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Birth Control as Health Care: The Legacy of the International Workers Order #SouthOfUnionSquare

Though forms of birth control existed long before the introduction of “the pill” in 1960, most women often did not have easy access to it. In the early 20th century, public views of birth control were often negative, discussion of it was usually stifled, and in general women did not have a great deal of control over their bodies. In fact, the Comstock Act of 1876 made it illegal to advertise or share information about birth control, as it was considered “lude.” In the 1910s, as the Women’s Suffrage movement was coming to a head in this country, women also began advocating for reproductive rights. The tide was shifting; birth control was beginning to be viewed by many as a medical and public health necessity. One fraternal organization located South of Union Square in our neighborhood blazed that trail — seeing it as such a necessity that they covered it under their health insurance, becoming the first insurer to do so. 

80 Fifth Avenue, 1937

In 1936, the International Workers Order (IWO) became the first insurer to offer birth control. From their headquarters at 80 Fifth Avenue, they offered birth control and gynecological services for a flat rate. The IWO was a pioneer in the realm of pre-paid medical insurance. Though the IWO never intended to offer insurance indefinitely, they believed insurance was a vital part of life and offered it to their members and non-members as an “emergency measure” until they could realize their goal of universal health care for all Americans. The IWO rallied relentlessly for universal health care, coming close several times, including with the National Health Act (Wagner’s Bill) of 1939, which the IWO committee advised. But ultimately, universal health care in the United States did not come to fruition. 

Leaflet for the IWO benefits ca. 1930s, courtesy of the University of Pittsburgh

The IWO’s plan insured over 60,000 men, women, and children. Single members paid $2.70 a year, and families paid $4.20 a year. The IWO paid 63 physicians to be full-time staff; members could be seen at the physician’s offices or on house calls. Members also were entitled to any necessary surgeries at a cap of $50. Members also received reduced fees for labs, eyeglasses, and drugs prescribed by physicians. The IWO also offered benefits for illness, paying members $4-$10 a week when they needed to take off from work.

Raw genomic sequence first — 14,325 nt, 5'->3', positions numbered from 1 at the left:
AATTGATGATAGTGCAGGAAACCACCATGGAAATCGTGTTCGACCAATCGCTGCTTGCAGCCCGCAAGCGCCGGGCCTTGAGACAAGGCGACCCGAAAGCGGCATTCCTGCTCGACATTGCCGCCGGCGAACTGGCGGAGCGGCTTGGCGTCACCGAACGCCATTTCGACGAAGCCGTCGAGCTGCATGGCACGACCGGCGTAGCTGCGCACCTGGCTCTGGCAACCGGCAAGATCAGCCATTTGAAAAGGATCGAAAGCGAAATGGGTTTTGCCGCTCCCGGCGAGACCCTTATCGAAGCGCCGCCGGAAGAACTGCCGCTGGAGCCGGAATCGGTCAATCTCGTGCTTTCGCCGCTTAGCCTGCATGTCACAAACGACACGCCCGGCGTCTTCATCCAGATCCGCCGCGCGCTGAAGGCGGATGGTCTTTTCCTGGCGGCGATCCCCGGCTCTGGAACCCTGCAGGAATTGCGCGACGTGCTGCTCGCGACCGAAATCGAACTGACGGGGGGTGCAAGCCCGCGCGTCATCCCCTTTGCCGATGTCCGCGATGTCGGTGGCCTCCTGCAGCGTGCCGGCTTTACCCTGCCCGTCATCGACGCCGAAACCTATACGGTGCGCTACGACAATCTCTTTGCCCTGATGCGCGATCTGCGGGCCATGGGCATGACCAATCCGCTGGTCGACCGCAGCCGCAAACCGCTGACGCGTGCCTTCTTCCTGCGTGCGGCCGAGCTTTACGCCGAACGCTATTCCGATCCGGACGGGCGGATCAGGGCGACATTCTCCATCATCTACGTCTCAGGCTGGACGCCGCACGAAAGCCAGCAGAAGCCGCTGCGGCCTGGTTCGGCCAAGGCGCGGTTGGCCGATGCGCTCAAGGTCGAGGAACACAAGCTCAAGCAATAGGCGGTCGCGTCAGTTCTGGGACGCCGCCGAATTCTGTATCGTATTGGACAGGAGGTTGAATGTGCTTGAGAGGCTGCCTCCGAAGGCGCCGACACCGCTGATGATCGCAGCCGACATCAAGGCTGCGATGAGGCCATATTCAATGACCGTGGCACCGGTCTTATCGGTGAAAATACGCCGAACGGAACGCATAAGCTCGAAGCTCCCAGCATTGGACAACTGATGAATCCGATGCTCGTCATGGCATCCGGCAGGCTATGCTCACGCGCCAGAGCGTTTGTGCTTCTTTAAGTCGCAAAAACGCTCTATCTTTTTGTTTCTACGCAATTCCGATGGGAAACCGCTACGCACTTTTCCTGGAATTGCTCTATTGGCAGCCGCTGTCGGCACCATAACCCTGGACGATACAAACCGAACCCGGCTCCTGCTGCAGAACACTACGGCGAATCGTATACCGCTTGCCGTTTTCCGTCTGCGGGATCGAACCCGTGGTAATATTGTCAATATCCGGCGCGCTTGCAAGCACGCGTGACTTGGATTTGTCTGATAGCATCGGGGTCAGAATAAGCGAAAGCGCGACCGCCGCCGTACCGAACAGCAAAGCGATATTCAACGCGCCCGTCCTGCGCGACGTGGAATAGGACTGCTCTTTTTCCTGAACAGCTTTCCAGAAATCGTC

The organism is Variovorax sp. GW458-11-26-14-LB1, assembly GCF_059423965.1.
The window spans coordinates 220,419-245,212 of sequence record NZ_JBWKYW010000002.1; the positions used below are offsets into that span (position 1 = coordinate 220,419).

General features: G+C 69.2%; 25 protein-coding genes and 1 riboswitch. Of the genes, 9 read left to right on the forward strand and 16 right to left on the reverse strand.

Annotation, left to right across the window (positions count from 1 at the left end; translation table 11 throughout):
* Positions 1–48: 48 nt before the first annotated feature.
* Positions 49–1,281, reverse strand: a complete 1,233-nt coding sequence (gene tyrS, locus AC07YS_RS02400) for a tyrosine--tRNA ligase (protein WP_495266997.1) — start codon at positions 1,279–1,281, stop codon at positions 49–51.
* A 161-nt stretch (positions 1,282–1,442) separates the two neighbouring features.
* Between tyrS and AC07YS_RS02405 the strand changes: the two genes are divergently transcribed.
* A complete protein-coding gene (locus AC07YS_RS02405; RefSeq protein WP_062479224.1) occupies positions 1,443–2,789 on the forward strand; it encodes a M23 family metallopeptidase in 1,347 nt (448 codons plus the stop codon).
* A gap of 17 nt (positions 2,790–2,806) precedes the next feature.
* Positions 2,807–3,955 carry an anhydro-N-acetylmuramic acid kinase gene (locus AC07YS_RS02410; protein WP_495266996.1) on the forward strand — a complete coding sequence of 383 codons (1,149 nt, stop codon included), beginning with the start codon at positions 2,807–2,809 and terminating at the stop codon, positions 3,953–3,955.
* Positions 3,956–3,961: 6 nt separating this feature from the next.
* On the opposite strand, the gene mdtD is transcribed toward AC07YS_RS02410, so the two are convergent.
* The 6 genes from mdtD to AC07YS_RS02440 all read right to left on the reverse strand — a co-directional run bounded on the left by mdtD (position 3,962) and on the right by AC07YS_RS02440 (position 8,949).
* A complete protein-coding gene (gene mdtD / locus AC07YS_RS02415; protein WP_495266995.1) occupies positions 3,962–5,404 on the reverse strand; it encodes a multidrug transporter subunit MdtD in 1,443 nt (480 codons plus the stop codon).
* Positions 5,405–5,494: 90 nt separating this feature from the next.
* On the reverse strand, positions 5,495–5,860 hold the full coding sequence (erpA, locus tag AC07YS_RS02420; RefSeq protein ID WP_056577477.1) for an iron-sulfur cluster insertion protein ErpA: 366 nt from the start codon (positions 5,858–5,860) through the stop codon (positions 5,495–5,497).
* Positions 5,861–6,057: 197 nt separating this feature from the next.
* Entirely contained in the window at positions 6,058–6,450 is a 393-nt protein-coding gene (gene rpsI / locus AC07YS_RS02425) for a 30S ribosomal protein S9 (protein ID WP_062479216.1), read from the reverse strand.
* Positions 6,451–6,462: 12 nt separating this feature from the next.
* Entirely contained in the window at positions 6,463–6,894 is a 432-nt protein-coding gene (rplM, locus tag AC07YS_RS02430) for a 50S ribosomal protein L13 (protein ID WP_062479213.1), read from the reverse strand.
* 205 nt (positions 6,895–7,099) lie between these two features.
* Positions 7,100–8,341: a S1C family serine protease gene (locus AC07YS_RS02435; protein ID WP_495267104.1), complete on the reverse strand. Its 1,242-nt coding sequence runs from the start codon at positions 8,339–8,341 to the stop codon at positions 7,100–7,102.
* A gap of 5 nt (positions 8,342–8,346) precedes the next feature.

IWO Doctors NY District, 1940s

For an extra $4 a year, women could receive birth control and attend the clinic at 80 Fifth Avenue. According to an IWO committee member, the Birth Control clinic was regarded as one of the best of its kind in the early 20th century. Dr. Appell Cheri ran the clinic; she had long worked with Margaret Sanger of Planned Parenthood. The clinic was open late into the evening to accommodate working women who couldn’t take time off work to come during the day. 

Birth Control Review, Published by the American Birth Control League at 104 fifth Avenue

When IWO opened the clinic in 1936, the birth control debate raged. On December 31, 1936, the New York Times shared a column on the conference discussing the issue at the Hotel Roosevelt entitled “Controlled Birth Known to Ancients.” Dr. Cheri of the IWO’s clinic was in attendance. She shared the benefits of planned parenthood and dismissed the false claims that continued use of birth control would leave women sterile. Dr. Himes, a sociologist, traced birth control back to Egyptians and Romans, noting that it has always been around. He also indicated that the wealthy women of a society have long been accessing contraceptives. In contrast, less privileged people could not access birth control, which was a disadvantage. The conference seemed to end in no resolution, as doctors continued sharing negative and false information about birth control, though interestingly, the papers did not discuss those in detail. 

December 31, 1926, NYTimes

Despite the Conference on Contraceptive Research and Clinical Practice at the Hotel Roosevelt in 1936 not ending in resounding support for women’s rights to bodily autonomy, the IWO continued to provide and cover birth control, viewing it as necessary preventive medical care, until the organization was disbanded in 1954 due to Red Scare investigations and persecution. The IWO’s insurance was liquidated by New York State and investigated by the House of UnAmerican Activities. Though the idea of birth control as controversial may seem antiquated, it wasn’t until 2010 that insurance was required to cover birth control for any person needing it. After dismantling a vital resource for working women, immigrants, and less wealthy families, the United States waited 75 years to give people who needed access to this medication the right to coverage.

The neighborhood South of Union Square’s history is rich with trailblazing women we are working to ensure are remembered for their contributions to our society and city. Click here to take our Women’s History tour, and here to submit a letter in support of landmark designation for the area to the Landmark’s Preservation Commission.

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